March 2, 2005: Supreme Court to Hear Oral Arguments. NSBA Urges High Court to Clarify Religion Issues

 

Alexandria, Va., - March 1 - The Supreme Court should establish a clearer framework for determining violations of the constitutional principle of separation of church and state, according to the National School Boards Association (NSBA) in its friend of the court brief filed in McCreary County, Kentucky v. American Civil Liberties Union of Kentucky. Van Orden v. Perry will also be heard. The Court can use these cases to ease the conflict and confusion in the courts over the U.S. Constitution's Establishment Clause. The Court will hear oral arguments on March 2.

The cases will decide whether several county displays consisting of framed copies of the Ten Commandments in county courthouses violate the Establishment Clause of the First Amendment. A parallel case involving the display of the Ten Commandments in public schools is still pending review in the Court.

"This case provides an excellent opportunity for the Supreme Court to create a more comprehensible standard in Establishment Clause cases," said Julie Underwood, NSBA general counsel and author of the brief. "Currently, the intersection of public schools and religious faith is legally and politically fraught with peril. We need some clarity in the area to try to build greater consensus within the nation on the appropriate role of religion in our public schools. Often schools find themselves at the center of these disputes, really as the venue, not an active player."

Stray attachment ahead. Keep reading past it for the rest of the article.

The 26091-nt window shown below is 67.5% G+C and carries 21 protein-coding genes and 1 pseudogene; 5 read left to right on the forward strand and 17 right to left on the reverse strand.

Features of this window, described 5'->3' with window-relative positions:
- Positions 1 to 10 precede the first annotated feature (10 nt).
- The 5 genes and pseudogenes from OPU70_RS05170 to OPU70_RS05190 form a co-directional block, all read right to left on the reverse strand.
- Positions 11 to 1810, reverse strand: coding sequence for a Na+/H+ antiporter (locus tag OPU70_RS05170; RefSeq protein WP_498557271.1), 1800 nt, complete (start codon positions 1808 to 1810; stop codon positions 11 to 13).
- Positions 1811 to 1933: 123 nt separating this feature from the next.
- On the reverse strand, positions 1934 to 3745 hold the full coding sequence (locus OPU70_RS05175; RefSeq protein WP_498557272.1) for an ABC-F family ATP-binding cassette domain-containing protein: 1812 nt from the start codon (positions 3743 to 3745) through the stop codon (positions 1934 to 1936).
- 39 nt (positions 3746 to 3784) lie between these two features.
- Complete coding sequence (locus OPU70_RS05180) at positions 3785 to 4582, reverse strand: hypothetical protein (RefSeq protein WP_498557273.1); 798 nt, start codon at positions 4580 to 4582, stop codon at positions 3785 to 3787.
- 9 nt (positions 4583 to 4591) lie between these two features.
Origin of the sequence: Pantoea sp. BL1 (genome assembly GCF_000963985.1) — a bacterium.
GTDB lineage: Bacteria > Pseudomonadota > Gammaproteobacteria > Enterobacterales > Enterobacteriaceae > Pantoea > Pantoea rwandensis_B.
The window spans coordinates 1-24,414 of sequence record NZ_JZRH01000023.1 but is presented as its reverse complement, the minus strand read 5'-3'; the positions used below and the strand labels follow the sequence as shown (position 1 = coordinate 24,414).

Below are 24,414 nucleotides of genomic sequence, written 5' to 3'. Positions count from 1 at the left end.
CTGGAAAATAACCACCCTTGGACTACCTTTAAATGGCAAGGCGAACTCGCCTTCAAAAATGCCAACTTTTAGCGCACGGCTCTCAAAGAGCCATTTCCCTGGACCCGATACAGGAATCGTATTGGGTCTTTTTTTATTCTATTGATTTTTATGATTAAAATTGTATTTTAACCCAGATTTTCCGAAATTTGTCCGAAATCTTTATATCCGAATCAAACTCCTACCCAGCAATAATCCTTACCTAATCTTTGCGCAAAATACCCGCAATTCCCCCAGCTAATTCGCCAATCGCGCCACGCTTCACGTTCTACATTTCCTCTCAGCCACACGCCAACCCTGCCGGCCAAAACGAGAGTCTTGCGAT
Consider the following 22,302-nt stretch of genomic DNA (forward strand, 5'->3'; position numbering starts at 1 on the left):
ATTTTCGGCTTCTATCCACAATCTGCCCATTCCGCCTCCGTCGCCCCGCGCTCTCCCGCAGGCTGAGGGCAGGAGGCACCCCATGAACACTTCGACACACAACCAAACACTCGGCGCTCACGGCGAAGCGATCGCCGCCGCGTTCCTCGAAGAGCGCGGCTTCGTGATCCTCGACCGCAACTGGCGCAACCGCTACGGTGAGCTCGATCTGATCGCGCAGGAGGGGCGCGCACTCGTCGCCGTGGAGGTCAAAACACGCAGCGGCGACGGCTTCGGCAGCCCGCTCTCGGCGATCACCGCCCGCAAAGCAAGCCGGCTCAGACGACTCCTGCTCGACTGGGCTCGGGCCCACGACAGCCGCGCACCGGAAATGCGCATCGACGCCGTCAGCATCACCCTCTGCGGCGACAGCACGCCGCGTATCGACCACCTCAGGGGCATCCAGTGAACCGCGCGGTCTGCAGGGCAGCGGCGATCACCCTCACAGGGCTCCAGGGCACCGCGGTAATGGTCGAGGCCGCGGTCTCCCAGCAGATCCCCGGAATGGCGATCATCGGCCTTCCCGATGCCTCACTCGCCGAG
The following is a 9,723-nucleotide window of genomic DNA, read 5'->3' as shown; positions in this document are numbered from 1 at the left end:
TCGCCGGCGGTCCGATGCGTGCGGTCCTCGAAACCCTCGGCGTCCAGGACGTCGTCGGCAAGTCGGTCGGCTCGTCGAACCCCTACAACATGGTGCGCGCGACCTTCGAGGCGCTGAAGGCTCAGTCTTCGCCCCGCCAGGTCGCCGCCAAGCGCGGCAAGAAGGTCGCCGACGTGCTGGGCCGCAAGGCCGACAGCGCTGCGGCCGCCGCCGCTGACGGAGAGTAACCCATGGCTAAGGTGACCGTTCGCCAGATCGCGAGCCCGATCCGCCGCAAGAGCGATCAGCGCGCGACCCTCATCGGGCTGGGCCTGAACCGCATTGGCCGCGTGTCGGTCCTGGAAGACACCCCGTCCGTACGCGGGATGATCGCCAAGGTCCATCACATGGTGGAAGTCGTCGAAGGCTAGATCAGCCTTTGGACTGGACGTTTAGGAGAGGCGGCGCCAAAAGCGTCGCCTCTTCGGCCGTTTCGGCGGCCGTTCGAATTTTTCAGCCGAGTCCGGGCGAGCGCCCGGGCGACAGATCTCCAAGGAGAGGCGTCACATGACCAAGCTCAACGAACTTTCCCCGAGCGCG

Since the 1971 decision in Lemon v. Kurtzman, the 28 cases that have addressed the establishment of religion in public schools have yielded more than 100 different judicial opinions.

"School board members are urgently looking for clear guidance on how to answer questions regarding the role of religion in public schools," said Anne L. Bryant, NSBA executive director. "Board members set school policy on a range of issues that involve religion and every day their decisions are challenged by interest groups that continually use the schools as their forum to clarify the boundaries of religious rights."

According to the NSBA brief , school board members and public school administrators are forced to navigate the complex maze regarding the separation of church and state, and must rely on unclear and even conflicting judicial guidance. School districts face ever-increasing and more costly litigation from both sides: those claiming that schools are hostile to religion and those asserting that schools are foisting state-approved religion on students.

"In many situations, America's schools are in a no-win situation--the only thing they can control is which side sues them first," Underwood said

The National School Boards Association is a national federation of state school boards associations that represent more than 95,000 school board members who govern the nation's public schools. The organization's mission is to foster excellence and equity in public elementary and secondary education throughout the United States through local school board leadership.

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